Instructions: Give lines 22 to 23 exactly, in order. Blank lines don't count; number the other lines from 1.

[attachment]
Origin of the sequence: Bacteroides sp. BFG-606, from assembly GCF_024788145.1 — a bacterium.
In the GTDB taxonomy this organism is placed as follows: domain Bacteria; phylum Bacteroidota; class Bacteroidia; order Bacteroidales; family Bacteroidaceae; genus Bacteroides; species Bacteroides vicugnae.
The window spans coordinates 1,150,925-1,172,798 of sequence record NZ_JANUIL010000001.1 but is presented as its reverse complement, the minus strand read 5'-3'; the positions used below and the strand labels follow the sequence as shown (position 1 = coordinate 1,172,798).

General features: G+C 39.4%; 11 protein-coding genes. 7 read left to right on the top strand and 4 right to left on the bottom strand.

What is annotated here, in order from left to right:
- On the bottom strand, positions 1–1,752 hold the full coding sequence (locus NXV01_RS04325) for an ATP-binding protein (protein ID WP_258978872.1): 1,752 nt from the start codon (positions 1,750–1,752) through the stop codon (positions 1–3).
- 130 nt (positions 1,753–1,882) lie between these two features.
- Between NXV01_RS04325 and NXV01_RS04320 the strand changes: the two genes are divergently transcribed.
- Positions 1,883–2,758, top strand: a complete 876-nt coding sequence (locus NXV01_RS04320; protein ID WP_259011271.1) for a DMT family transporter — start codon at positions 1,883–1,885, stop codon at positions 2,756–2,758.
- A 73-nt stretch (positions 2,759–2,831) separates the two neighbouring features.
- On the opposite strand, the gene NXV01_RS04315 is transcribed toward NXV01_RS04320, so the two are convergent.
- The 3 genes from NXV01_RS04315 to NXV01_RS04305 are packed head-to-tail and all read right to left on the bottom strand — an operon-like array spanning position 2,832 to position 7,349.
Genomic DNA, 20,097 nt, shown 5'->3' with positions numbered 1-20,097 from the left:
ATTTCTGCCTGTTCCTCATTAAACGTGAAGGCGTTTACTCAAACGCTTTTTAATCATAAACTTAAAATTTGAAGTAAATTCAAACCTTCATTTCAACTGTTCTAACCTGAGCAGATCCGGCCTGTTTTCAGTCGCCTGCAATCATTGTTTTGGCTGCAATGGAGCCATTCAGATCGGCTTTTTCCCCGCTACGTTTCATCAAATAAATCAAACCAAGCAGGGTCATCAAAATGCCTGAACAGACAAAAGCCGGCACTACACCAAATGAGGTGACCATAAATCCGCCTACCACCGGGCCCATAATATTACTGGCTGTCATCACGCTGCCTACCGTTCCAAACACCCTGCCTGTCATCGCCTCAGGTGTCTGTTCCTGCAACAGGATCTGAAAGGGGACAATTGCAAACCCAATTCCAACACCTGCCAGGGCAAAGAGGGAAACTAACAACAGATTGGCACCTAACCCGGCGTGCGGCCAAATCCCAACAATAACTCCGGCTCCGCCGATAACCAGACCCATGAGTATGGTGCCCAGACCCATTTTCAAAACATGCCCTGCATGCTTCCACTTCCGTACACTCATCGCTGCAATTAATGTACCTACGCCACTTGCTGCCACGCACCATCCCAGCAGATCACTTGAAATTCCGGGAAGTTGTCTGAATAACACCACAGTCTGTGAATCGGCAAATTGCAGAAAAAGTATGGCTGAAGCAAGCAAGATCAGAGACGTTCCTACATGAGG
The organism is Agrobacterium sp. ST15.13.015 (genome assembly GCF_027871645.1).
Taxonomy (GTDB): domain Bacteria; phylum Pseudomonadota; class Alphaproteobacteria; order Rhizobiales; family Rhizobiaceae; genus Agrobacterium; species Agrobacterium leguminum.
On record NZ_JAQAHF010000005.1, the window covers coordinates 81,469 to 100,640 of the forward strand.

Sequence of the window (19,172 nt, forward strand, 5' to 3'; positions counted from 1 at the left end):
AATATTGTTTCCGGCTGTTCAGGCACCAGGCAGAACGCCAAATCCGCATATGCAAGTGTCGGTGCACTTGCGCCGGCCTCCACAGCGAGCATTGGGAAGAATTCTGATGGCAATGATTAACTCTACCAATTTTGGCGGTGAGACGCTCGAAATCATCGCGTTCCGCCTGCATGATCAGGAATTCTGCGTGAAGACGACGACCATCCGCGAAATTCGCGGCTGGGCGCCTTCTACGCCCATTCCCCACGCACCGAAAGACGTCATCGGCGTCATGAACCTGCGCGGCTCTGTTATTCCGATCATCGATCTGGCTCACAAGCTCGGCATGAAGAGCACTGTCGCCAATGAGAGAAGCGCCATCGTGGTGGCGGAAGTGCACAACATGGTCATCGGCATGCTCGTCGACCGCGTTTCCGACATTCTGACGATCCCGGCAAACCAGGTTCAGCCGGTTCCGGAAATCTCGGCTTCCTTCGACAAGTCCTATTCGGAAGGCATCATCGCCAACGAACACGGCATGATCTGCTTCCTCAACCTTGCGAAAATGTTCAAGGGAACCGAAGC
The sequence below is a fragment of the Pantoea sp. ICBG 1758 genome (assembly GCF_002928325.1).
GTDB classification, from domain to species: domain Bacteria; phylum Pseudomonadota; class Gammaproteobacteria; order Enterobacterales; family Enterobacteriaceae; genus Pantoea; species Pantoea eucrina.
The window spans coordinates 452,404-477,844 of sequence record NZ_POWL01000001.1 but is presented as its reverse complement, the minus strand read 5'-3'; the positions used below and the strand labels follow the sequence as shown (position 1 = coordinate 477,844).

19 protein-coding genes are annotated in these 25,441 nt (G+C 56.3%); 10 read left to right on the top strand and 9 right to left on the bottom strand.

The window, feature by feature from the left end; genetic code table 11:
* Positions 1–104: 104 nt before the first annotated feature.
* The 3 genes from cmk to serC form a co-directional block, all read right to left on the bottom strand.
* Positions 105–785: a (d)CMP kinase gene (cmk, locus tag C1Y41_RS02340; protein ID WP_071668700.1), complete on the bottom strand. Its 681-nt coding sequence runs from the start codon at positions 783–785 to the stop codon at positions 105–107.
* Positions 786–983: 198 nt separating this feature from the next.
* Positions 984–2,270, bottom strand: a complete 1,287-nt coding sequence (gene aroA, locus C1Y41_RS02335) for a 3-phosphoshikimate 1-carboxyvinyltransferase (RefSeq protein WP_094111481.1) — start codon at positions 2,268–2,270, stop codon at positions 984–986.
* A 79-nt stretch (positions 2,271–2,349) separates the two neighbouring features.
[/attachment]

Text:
The window spans coordinates 452,404-477,844 of sequence record NZ_POWL01000001.1 but is presented as its reverse complement, the minus strand read 5'-3'; the positions used below and the strand labels follow the sequence as shown (position 1 = coordinate 477,844).

19 protein-coding genes are annotated in these 25,441 nt (G+C 56.3%); 10 read left to right on the top strand and 9 right to left on the bottom strand.